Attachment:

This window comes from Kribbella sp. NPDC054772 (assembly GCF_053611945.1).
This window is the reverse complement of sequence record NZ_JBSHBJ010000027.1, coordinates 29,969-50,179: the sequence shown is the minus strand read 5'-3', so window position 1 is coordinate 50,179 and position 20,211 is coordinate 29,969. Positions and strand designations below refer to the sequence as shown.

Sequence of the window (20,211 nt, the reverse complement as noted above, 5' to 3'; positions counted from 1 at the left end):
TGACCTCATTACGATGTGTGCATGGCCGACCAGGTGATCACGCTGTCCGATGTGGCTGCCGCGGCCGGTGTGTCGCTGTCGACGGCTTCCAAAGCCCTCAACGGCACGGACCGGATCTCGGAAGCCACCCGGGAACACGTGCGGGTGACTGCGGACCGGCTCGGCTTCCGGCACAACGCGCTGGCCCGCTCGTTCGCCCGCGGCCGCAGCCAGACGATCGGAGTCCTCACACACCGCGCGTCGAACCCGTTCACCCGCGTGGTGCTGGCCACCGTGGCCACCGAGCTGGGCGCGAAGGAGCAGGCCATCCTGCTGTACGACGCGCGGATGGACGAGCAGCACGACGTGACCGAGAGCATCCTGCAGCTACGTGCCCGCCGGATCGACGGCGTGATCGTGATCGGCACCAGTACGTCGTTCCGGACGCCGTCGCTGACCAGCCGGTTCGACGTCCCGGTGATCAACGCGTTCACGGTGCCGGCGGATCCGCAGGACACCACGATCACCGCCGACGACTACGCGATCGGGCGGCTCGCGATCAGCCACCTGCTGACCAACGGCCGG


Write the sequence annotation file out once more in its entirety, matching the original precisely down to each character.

This window comes from Kribbella sp. NPDC054772 (assembly GCF_053611945.1).
This window is the reverse complement of sequence record NZ_JBSHBJ010000027.1, coordinates 29,969-50,179: the sequence shown is the minus strand read 5'-3', so window position 1 is coordinate 50,179 and position 20,211 is coordinate 29,969. Positions and strand designations below refer to the sequence as shown.

Sequence of the window (20,211 nt, the reverse complement as noted above, 5' to 3'; positions counted from 1 at the left end):
TGACCTCATTACGATGTGTGCATGGCCGACCAGGTGATCACGCTGTCCGATGTGGCTGCCGCGGCCGGTGTGTCGCTGTCGACGGCTTCCAAAGCCCTCAACGGCACGGACCGGATCTCGGAAGCCACCCGGGAACACGTGCGGGTGACTGCGGACCGGCTCGGCTTCCGGCACAACGCGCTGGCCCGCTCGTTCGCCCGCGGCCGCAGCCAGACGATCGGAGTCCTCACACACCGCGCGTCGAACCCGTTCACCCGCGTGGTGCTGGCCACCGTGGCCACCGAGCTGGGCGCGAAGGAGCAGGCCATCCTGCTGTACGACGCGCGGATGGACGAGCAGCACGACGTGACCGAGAGCATCCTGCAGCTACGTGCCCGCCGGATCGACGGCGTGATCGTGATCGGCACCAGTACGTCGTTCCGGACGCCGTCGCTGACCAGCCGGTTCGACGTCCCGGTGATCAACGCGTTCACGGTGCCGGCGGATCCGCAGGACACCACGATCACCGCCGACGACTACGCGATCGGGCGGCTCGCGATCAGCCACCTGCTGACCAACGGCCGG